While the blisters that occur during genital herpes outbreaks may resemble pearly penile papules, one simply needs to wait a few weeks to confirm if their penile bumps are indeed the result of genital herpes. That’s because genital herpes blisters tend to eventually break open and become raw sores that are often painful. These sores can take weeks to fully heal. Pearly penile papules on the other hand never break open nor do they hurt (unless you purposely pick at them or treat them with harsh substances).
Also, genital herpes blisters tend to form in small clusters localized to one small area of the penis unlike pearly penile papules that tend to be spread out in organized rows around the outskirts of the glans.
Common remedies for genital herpes involve applying therapeutic oils with antiviral properties (for ex. tea tree oil) to the blisters so that they heal faster. The fact is, neither are pearly penile papules caused by a virus nor do they ever burst open into exposed sores that need healing.
The antiviral protection that some of these therapeutic oils provide don’t do anything to get rid of your papules because the underlying cause (the fibrotic clumps in the deeper layers) remains untreated.
This particular confusion has lead to more penile tissue injuries than any other common misconception. That’s because while skin tags do share some similarities with pearly penile papules, skin tag treatments are extremely damaging to the glans.
Skin tags are deflated balloon-like growths that develop in areas of our body where the skin typically rubs against itself (such as the underarms and buttock folds). If you looked at a skin tag under a microscope you’d notice that its outer surface is abnormally overgrown and its deeper layers have collagen fibers inside.
Some people point to the fact that since both pearly penile papules and skin tags have a fibrous core, using skin tag treatments on your papules should help eliminate them. Unfortunately, this logic is flawed and in reality skin tag treatments are damaging to the penile tissue.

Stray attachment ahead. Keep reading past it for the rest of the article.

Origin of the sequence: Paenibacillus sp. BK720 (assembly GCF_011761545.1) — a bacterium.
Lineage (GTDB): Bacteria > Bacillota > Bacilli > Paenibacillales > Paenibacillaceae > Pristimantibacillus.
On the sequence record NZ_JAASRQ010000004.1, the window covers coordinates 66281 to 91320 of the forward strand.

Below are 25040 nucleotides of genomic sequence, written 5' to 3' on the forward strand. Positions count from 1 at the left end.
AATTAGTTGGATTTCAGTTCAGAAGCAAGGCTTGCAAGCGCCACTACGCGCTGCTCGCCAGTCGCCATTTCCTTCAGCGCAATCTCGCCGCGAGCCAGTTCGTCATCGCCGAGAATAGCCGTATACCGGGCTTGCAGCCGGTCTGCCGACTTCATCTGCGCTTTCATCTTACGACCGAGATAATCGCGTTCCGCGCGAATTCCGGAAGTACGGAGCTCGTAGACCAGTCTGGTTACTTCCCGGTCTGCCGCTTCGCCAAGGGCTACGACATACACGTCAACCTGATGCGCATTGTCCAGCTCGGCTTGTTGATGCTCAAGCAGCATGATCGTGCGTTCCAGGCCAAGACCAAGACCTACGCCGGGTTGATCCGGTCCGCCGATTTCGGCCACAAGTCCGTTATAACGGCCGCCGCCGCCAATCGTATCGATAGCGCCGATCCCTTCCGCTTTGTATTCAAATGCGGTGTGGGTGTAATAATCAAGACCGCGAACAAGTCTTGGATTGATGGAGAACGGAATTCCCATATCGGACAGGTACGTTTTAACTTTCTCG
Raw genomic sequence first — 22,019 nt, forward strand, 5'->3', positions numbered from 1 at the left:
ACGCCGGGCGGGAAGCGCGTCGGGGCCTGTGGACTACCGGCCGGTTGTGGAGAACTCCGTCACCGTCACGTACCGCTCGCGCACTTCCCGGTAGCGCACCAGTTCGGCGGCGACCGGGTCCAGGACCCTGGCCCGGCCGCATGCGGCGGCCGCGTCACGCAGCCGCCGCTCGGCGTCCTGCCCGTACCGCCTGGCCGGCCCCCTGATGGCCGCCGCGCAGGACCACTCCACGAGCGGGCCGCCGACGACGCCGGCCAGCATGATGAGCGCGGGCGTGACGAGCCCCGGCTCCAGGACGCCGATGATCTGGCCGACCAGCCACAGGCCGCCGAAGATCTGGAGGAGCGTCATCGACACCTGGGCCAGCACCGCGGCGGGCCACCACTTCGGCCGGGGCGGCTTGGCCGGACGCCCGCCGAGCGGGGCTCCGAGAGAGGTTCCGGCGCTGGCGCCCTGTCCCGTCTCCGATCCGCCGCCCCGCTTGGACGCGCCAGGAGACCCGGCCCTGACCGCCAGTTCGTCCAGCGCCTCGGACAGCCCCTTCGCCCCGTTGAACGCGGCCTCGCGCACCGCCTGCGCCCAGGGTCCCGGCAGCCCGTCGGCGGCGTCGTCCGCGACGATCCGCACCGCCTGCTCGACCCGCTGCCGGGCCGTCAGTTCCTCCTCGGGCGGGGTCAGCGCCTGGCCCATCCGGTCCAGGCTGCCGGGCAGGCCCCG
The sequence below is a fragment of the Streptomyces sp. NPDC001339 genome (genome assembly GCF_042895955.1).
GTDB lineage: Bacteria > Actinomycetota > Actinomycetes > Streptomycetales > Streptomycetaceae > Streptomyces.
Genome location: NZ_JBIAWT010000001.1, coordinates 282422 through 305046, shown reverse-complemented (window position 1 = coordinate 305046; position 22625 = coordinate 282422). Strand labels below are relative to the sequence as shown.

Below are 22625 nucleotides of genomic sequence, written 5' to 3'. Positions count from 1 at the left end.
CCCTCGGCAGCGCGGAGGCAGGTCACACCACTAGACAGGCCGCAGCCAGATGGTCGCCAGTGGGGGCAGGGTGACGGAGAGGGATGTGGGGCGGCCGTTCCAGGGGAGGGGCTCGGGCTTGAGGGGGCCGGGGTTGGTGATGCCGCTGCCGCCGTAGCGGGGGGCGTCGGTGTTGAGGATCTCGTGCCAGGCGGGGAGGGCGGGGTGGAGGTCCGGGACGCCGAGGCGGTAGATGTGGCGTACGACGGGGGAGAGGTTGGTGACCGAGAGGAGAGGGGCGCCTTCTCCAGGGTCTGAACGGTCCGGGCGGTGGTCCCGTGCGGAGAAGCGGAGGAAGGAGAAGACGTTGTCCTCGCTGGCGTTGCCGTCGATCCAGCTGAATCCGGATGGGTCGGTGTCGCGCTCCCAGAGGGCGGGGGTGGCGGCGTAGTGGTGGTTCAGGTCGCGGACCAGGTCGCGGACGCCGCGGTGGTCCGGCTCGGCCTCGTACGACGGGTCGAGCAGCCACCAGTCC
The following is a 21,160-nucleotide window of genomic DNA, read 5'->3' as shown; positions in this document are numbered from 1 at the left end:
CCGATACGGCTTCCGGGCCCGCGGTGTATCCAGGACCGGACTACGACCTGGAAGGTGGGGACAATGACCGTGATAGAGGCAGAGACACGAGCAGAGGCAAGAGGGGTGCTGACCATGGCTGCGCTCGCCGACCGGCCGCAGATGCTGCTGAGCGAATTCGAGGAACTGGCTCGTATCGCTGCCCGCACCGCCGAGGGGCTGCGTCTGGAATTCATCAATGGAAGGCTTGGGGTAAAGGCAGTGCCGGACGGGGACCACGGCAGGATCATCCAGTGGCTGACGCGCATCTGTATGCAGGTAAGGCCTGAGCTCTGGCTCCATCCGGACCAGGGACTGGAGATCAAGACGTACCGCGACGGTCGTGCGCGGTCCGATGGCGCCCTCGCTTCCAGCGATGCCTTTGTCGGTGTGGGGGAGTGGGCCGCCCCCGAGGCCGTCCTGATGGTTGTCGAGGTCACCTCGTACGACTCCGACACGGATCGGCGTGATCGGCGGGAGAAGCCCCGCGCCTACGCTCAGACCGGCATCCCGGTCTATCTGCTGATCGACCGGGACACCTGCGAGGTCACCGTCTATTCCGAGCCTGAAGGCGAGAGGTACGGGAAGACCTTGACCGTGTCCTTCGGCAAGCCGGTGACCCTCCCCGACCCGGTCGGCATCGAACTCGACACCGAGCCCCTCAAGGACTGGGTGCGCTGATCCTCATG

Let’s consider two of the most common skin tag treatments:
Cryotherapy which attempts to break down skin tags by exposing them to freezing temperatures
Essential oils (for example tea tree oil) that attempt to treat skin tags by causing the tissue to literally wither away
While both these treatments work well for skin tags, there are two reasons why you should never expose your penile tissue to them:
Skin tag treatments are too harsh on the penile tissue. In fact, skin tag treatments are intentionally designed to be harsh because skin tags form on parts of our body where the epidermis is much thicker.
On the other hand, penile papules have a very thin and exposed epidermis which can be easily damaged by cryotherapy and abrasive essential oils.
Skin tag treatments take the wrong approach. Skin tag treatments work by breaking down the tissue from the outside-in. While this approach is effective on skin tags, it is a poor strategy for PPP removal because the outer surface of our papules is extremely sensitive. The only way to properly treat penile papules is to do it from the inside-out. In other words, directly target the fibrotic clumps in the deeper layers so that the papules start regressing naturally.
Some PPP home treatment regimens recommend constantly washing your papules with clarifying soaps, scrubbing them and even using pore unclogging strips to treat your pearly penile papules. This approach is based on the reasoning that pearly penile papules look similar to blocked follicles and washing, scrubbing or unclogging them with sticky strips should help ‘release’ the trapped oils and allow the papules to settle back down.
This reasoning is absolutely flawed and has no scientific basis. If anything, this treatment method can disrupt your penile tissue’s natural physiology.
Hair follicles are the small sacs embedded in our skin from which our hair grow. Sometimes these follicles can become clogged with dirt, bacteria or oils leading to a small bump under the skin. Some consider it a mild form of a sebaceous cyst (mentioned above).
The part of the penis where pearly penile papules form does not have any hair follicles to begin with. There is no pore that can be blocked and no trapped oils that need to be released. Instead pearly penile papules form when our body develops clumps of fibrotic tissue under the glans and not because of blocked follicles.